Crispy Little Gem Lettuce Salad

When making the salad, leave the leaves whole so they don't wilt.

For the olives, use any kind you enjoy. We like Castelvetrano Green olives, which can be found pitted for easy use, although olives taste best when not pitted.


Serves 4

Time to prepare: 20 minutes

Ingredients

2 heads Little Gem Lettuce, leaves removed whole, washed, pat dried

1 large carrot, washed, ends removed, peeled, cut into thin rounds

1 large tomato, stem end removed, washed, pat dried, cut into dime size pieces

1 cup pitted olives, roughly chopped

1 scallion, ends removed, washed, brown leaves discarded, cut into paper thin rounds (optional)

1/2 cup feta, pat dried, crumbled

1 medium avocado, washed, peeled, pit and any brown spots removed, cut into dime sized pieces

1/2 cup homemade croutons (optional)

2 tablespoons olive oil

1/4 cup balsamic vinegar, reduced over a low flame to 2 teaspoons, cooled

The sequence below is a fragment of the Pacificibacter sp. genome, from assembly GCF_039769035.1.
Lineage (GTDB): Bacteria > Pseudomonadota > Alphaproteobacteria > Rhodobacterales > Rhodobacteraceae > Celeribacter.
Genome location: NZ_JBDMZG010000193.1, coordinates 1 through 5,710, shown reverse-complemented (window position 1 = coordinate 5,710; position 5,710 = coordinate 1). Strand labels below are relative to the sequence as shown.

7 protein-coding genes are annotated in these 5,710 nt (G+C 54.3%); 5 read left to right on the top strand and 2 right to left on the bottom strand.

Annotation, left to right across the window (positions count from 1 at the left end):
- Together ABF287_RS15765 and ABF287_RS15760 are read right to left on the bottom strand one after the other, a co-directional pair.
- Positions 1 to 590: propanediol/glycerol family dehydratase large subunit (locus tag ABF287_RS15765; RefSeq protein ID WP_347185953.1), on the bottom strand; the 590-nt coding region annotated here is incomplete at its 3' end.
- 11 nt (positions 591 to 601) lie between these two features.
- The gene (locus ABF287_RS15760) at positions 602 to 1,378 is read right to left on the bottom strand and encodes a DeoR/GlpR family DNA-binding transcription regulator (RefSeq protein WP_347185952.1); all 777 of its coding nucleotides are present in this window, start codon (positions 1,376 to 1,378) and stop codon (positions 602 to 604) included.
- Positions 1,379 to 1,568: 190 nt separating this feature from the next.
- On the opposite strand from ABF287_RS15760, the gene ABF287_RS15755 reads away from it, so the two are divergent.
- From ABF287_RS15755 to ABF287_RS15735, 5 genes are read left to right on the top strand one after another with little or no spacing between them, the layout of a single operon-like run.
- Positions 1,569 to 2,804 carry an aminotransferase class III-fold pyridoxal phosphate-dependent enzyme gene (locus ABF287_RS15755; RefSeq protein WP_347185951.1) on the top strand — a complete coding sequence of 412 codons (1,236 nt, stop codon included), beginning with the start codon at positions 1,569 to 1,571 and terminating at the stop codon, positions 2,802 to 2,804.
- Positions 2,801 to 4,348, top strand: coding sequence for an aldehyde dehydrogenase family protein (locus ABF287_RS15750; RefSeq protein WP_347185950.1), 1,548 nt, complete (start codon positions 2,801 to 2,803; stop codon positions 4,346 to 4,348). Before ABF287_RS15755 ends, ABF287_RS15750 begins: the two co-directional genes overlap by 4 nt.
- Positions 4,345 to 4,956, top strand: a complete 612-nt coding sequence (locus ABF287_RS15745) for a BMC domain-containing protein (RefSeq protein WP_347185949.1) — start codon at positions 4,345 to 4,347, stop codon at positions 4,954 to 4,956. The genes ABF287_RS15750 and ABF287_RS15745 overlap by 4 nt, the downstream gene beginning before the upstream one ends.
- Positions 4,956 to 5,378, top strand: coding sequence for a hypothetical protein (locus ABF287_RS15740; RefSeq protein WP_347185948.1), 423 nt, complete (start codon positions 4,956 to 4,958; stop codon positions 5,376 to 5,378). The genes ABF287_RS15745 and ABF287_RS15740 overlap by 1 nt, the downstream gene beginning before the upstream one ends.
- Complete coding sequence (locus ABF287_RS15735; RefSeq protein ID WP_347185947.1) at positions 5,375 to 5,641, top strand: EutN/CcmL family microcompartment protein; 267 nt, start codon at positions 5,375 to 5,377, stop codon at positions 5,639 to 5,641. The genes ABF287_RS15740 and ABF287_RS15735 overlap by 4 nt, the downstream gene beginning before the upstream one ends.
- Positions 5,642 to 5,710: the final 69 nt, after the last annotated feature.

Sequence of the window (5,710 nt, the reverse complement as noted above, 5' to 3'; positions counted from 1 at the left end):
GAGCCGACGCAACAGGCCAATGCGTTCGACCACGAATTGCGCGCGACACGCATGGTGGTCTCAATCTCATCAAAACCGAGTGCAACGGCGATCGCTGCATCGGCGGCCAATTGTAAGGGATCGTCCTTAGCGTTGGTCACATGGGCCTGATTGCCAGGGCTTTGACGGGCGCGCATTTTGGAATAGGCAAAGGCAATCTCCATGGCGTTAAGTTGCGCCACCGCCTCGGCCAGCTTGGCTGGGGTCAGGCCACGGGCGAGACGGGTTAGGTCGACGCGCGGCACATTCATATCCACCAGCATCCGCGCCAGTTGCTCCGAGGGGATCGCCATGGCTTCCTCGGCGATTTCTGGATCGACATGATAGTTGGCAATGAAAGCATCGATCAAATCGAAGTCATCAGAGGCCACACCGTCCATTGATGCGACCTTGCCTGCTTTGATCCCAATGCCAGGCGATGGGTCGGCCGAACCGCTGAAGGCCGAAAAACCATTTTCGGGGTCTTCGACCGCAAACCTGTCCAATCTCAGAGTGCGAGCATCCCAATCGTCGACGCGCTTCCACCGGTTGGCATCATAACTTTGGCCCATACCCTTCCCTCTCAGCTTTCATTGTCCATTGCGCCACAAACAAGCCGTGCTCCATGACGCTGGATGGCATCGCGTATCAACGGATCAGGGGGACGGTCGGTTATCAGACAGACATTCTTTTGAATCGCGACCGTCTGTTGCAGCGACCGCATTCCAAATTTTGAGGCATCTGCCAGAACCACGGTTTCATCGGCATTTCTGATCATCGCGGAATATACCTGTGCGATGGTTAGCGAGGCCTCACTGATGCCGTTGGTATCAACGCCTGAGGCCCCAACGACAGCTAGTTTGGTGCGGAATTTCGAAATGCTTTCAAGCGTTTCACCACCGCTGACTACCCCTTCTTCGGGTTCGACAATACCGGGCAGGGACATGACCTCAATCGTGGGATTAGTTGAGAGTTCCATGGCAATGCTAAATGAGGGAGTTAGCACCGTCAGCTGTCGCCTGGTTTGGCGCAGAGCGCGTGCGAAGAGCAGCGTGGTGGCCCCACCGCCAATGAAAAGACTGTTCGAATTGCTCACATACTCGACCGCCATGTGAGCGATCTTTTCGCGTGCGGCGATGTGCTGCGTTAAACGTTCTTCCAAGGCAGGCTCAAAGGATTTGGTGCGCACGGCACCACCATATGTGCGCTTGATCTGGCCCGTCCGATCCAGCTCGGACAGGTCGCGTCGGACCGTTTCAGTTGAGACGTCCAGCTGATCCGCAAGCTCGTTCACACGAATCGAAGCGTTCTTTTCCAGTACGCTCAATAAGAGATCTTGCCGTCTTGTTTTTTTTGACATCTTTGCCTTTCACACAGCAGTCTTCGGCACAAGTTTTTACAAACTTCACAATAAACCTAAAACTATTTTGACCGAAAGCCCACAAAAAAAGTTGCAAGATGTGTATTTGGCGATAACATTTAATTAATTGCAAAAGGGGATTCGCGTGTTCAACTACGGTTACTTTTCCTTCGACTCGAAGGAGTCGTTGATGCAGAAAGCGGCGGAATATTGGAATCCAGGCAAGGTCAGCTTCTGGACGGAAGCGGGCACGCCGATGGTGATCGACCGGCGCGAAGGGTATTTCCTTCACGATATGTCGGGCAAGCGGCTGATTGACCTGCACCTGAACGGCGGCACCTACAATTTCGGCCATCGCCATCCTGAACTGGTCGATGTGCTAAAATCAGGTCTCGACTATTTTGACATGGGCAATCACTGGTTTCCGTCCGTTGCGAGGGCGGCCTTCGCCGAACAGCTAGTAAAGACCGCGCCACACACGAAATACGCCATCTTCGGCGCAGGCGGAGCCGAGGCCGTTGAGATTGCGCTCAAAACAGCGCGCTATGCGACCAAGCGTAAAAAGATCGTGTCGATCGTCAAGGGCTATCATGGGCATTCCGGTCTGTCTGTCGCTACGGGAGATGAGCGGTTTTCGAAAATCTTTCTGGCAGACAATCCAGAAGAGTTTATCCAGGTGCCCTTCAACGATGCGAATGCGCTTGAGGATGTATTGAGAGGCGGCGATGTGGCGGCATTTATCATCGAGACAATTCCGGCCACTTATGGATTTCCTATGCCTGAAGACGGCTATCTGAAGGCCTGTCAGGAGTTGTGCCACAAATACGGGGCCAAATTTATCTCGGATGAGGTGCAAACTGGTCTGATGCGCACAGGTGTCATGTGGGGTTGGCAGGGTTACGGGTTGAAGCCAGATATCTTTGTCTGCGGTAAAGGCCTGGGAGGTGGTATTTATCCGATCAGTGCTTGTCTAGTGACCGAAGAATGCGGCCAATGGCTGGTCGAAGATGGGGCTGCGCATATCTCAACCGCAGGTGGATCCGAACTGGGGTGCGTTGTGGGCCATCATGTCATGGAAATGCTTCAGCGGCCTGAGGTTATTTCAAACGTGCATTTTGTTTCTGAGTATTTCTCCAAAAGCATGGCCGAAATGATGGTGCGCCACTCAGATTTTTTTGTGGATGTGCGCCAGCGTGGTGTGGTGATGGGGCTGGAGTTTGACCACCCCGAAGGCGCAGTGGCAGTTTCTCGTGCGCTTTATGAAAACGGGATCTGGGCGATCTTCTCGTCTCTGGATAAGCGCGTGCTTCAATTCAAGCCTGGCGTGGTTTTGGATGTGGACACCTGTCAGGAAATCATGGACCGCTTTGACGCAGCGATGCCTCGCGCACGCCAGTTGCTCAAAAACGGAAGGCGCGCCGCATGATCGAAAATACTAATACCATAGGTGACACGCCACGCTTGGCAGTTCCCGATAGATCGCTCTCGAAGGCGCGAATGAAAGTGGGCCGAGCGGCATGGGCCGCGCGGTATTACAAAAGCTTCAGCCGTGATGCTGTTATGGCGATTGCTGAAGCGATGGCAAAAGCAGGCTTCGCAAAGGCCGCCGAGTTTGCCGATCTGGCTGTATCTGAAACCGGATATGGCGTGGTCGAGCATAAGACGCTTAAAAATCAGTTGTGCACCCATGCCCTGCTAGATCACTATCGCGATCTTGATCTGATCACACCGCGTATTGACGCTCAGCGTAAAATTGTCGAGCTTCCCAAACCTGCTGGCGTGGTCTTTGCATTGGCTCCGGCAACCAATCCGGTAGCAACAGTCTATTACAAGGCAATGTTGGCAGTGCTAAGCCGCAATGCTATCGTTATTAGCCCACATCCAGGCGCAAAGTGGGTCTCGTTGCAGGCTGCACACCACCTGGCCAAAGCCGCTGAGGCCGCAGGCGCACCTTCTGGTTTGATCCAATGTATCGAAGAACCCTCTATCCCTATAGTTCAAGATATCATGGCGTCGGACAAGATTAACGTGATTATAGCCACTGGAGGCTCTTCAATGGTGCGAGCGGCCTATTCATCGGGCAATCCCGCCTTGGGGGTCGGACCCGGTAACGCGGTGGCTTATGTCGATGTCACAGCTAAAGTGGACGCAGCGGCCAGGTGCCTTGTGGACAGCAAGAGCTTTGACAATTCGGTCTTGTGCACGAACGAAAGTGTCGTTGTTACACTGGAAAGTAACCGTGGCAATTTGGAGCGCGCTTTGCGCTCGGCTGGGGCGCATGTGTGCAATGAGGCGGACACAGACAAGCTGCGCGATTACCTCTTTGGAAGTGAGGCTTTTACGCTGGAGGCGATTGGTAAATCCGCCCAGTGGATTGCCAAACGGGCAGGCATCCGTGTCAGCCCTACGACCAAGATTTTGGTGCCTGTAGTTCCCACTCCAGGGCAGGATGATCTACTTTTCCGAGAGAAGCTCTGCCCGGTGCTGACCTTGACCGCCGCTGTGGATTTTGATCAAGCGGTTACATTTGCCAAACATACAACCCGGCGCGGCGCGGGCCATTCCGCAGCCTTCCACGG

Sea salt and freshly ground black pepper to taste

Directions

Lay the Little Gem leaves in the bottom of a serving bowl. Sprinkle on the carrots, tomatoes, olives, scallions (optional), feta, avocado and croutons (optional).

Just before serving, season with sea salt and black pepper, drizzle on olive oil and reduced balsamic vinegar.

Serve with a knife and fork.

Kimchi Chicken Wings

Chicken wings are sold whole, the drumstick only or the two-bone part. If you prefer one part of the wing over another, buy only those. The whole chicken wing will be less expensive and the wing tips can be roasted and used to create stock.

Do not use the whole chicken wing, which is too difficult to eat. 



I prefer preservative-free kimchi. I have been enjoying Mommy Boss napa cabbage kimchi. Read the label carefully because there are different kinds of kimchi, I would recommend only using cabbage kimchi without dried shrimp.

Serves 4

Time to prepare: Marinate overnight, prep 20 minutes, bake 60 minutes

Ingredients

2 pounds chicken wings

1 cup kimchi, without preservatives

1/2-3/4 cup brown sugar, depending on taste

1 medium yellow onion, washed, pat dried, peeled, root and stem removed, thin sliced from root to stem

1/4 cup kimchi liquid

1 tablespoon olive oil

Directions

Thinly slice kimchi and mix together with onion slices, brown sugar, kimchi liquid and olive oil.

Add chicken wing parts to marinade. Mix well. Place in a covered bowl or sealed plastic bag. Refrigerate over night.

Preheat oven to 350F.